Streetwise Professor

March 16, 2011

To Merge Their Farms, Will Deutsche Borse and NYSE Have to Sell the Silo?

Filed under: Clearing,Derivatives,Economics,Exchanges,Regulation — The Professor @ 10:52 am

Immediately following the announcement of the proposed NYSE-EuronextLIFFE-Deutsche Borse deal, I stated that the main risk to the transaction would be that European antitrust regulators who are not keen, to say the least, on the vertical integration of exchanges and clearinghouses (the “silo” model).  A close watcher of these developments, Anthony Belchambers of the Futures and Options Association, believes this risk is quite real:

European regulators could push merger partners NYSE Euronext (NYX) and Deutsche Boerse AG (DB1.XE) to spin off part of their derivatives clearing business, according to a senior industry lobbyist.

Fusing NYSE Euronext’s London-based Liffe unit with the German company’s Eurex business would create a dominant force in European-listed derivatives, and antitrust officials may target the profitable clearing segment as part of any approval, said Anthony Belchambers, chief executive of the Futures and Options Association, which represents banks and brokers in the region.

“Clearly they’re going to be looking very closely at this,” Belchambers said of the regulators’ stance. He was speaking in an interview on the sidelines of an industry conference organized by the Futures Industry Association, the FOA’s U.S. counterpart.

Deutsche Boerse has in the past successfully fought efforts by some European lawmakers to force the separation of its clearing business, and analysts said a renewed push could effectively sink the planned NYSE Euronext deal.

Belchambers said regulators are likely to focus on exchanges’ control of clearing trades in futures and options contracts listed on their markets, a framework that has enabled market operators like Eurex and Liffe to fend off competitors in fixed-income and stock-index contracts.

This would be a deal killer, most likely; the main attraction of the deal is the potential to exploit clearing efficiencies and profits, and DB considers integrated clearing an essential part of its business model.  I would think that DB would rather stand pat with its current business than merge and amputate its clearing operations.

Given that, will European regulators push it and impose conditions that make the deal unpalatable, especially for DB?  And if they do, will that leave the door open for NASDAQ (perhaps in conjunction with ICE)?  Absent a deal killer, or the serious prospect of a deal killer, I don’t see NASDAQ or NASDAQ + ICE as a serious threat to break up the proposed merger, especially since NASDAQ+NYSE would pose antitrust issues here in the US.

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2 Comments »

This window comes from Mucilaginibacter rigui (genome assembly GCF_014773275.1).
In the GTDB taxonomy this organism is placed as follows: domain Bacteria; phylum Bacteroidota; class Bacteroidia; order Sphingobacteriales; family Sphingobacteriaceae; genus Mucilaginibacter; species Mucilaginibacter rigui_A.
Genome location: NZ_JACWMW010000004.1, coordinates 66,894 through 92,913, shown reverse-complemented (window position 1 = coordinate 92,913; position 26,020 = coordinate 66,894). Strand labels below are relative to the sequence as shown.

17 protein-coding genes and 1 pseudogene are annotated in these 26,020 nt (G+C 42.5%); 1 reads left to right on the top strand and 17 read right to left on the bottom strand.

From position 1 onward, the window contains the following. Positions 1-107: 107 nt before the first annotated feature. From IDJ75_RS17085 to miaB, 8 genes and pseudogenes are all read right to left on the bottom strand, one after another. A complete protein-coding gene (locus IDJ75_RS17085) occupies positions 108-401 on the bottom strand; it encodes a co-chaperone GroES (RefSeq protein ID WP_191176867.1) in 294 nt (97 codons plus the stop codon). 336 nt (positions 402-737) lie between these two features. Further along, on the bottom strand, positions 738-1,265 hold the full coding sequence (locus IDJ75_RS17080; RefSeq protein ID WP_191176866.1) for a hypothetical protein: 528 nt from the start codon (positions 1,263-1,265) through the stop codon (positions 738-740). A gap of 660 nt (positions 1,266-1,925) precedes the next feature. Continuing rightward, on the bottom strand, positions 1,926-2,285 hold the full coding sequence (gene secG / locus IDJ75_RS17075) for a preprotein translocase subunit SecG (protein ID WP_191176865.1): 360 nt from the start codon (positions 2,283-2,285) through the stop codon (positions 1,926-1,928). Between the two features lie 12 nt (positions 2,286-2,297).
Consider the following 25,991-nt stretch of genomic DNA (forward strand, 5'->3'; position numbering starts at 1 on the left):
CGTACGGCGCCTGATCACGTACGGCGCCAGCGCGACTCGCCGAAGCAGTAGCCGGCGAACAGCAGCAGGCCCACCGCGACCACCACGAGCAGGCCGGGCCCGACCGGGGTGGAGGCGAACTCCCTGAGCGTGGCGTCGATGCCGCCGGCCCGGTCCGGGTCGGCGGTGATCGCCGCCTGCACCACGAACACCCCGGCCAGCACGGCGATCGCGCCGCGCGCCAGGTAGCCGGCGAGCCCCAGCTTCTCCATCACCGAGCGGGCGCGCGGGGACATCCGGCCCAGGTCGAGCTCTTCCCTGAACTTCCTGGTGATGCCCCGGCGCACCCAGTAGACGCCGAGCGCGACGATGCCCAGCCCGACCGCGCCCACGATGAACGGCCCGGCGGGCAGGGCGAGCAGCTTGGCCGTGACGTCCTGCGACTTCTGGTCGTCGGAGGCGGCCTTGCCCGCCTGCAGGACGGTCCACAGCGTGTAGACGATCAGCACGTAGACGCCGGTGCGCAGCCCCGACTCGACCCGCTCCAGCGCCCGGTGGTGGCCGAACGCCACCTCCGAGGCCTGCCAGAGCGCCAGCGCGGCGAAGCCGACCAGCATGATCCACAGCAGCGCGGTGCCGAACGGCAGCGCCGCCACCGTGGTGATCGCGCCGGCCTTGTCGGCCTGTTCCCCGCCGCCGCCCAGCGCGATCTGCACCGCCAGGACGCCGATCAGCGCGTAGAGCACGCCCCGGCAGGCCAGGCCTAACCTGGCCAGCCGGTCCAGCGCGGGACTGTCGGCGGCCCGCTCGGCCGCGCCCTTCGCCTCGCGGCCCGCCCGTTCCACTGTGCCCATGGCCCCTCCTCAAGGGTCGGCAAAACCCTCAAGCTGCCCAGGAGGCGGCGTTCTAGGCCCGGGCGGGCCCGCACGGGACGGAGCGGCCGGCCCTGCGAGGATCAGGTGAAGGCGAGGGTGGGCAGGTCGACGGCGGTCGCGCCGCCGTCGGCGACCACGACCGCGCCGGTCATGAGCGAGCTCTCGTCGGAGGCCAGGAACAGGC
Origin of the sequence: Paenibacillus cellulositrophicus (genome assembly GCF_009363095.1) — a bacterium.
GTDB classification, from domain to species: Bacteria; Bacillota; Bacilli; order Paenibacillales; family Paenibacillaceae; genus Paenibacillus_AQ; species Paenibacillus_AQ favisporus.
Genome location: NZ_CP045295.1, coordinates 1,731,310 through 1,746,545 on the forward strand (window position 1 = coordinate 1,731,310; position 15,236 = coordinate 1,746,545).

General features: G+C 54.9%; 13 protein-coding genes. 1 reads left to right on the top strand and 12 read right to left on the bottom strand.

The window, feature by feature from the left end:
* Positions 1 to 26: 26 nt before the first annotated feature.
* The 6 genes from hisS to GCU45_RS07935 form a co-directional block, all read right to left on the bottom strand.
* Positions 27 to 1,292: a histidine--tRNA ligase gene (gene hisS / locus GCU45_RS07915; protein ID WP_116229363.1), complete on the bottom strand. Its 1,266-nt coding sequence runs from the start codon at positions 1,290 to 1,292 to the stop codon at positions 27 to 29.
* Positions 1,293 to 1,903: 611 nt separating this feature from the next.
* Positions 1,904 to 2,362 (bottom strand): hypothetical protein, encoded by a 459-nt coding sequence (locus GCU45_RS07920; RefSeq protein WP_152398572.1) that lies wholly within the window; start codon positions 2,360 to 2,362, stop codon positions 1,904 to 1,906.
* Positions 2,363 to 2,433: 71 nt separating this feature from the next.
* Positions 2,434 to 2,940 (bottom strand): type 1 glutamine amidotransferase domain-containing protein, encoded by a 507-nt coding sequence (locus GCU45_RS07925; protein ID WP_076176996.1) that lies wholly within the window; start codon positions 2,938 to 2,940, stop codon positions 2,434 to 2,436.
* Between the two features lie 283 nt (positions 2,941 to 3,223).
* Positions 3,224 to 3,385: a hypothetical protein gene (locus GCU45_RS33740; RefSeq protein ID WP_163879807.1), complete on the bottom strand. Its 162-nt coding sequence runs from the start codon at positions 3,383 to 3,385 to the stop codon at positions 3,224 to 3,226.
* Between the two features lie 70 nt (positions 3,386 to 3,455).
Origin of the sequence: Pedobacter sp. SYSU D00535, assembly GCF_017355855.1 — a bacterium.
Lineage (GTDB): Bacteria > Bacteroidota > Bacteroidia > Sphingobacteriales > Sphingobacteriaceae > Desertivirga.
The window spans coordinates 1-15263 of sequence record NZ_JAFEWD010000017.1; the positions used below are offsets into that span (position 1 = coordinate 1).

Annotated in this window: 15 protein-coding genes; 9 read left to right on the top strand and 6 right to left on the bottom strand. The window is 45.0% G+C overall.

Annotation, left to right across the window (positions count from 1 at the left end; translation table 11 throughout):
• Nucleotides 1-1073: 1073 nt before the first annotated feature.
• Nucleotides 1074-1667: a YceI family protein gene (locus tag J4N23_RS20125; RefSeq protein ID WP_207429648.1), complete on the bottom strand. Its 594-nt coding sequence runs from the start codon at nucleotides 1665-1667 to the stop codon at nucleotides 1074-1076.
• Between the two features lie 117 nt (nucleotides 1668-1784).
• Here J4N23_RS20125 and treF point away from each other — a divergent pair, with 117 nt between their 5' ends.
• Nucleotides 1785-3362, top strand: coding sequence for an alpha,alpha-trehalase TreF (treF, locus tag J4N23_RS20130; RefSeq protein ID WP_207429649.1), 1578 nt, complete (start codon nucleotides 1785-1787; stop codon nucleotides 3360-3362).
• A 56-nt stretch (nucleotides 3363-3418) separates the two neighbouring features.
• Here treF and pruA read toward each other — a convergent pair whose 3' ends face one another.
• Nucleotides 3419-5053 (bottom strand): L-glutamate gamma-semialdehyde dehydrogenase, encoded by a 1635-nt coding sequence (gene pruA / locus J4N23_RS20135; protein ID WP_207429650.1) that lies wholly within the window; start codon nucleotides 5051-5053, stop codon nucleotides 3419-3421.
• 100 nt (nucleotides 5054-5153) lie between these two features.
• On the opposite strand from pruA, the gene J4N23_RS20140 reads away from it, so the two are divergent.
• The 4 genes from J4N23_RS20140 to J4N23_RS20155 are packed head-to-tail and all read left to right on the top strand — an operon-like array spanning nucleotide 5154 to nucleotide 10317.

1. The current vertical silo is already under threat from the expanded scope of EMIR to cover both listed and OTC derivatives, within which there is a current EU Council provision in Article 5 requiring fair and open access to a) CCPs by execution venues and b) to execution venues by CCPs. This would mean Eurex would have to provide access to its listed CCP to competing Exchanges. For this reason, they and the German Authorities have been lobbying furiously to kill this extended scope to listed.

    At the same time, Eurex today announced it intends cross-margin between listed and OTC products, thereby making a mockery of their suggestion that CCPs for OTC be regulated differently from listed products, given that they are now proposing to integrate/consolidate the risk for such products as well as the Ops/Management.

    I agree with Anthony that this is looking very likely as the EU requirement for the merger to go ahead and with you that operating solely as an Exchange business would be far less appealing to Eurex.

    It is notable in the US, that whilst they are demanding that OTC CCPs offer fair and open access to SEFs/DCMs, Gensler has made no such demand of the Futures market which is dominated by CME and its’ listed vertical silo.

    Comment by John Wilson — March 16, 2011 @ 11:22 am

  2. Thanks, John. I was aware of the EMIR issue; it’s difficult to assess, at least from the press that I’ve been reading, what the prospects for those provisions are. I know there’s a lot of furious negotiating going on behind the scenes. Always tough to figure how that’s going to turn out but given the stakes for the Germans I thought it would get watered down in the end.

    I figured from the start that the EU would use this as an opportunity to eliminate something that has galled them for a long time. I can’t imagine that DB would have figured otherwise, and figuring that, how they believed that were going to get around it.

    Re “mockery”: a foolish consistency is the hobgoblin of little minds 🙂 Similar comment re CME. Also, Gensler knows the IL Congressional delegation would have his head if he tried. Back when the USDOJ wrote its jeremiad against silos in the aftermath of its approval of the NYMEX and CBT takeovers, I wrote a blog post about it. I was told by people who witnessed it that one Senator’s “head exploded” after it was brought to his attention and he read it, and that several senators went on the warpath against DOJ telling them in no uncertain terms that that will NEVER happen again if they know what’s good for them.

    Thanks for your comments. Please share more if you have occasion to.

    The ProfessorComment by The Professor — March 16, 2011 @ 2:38 pm

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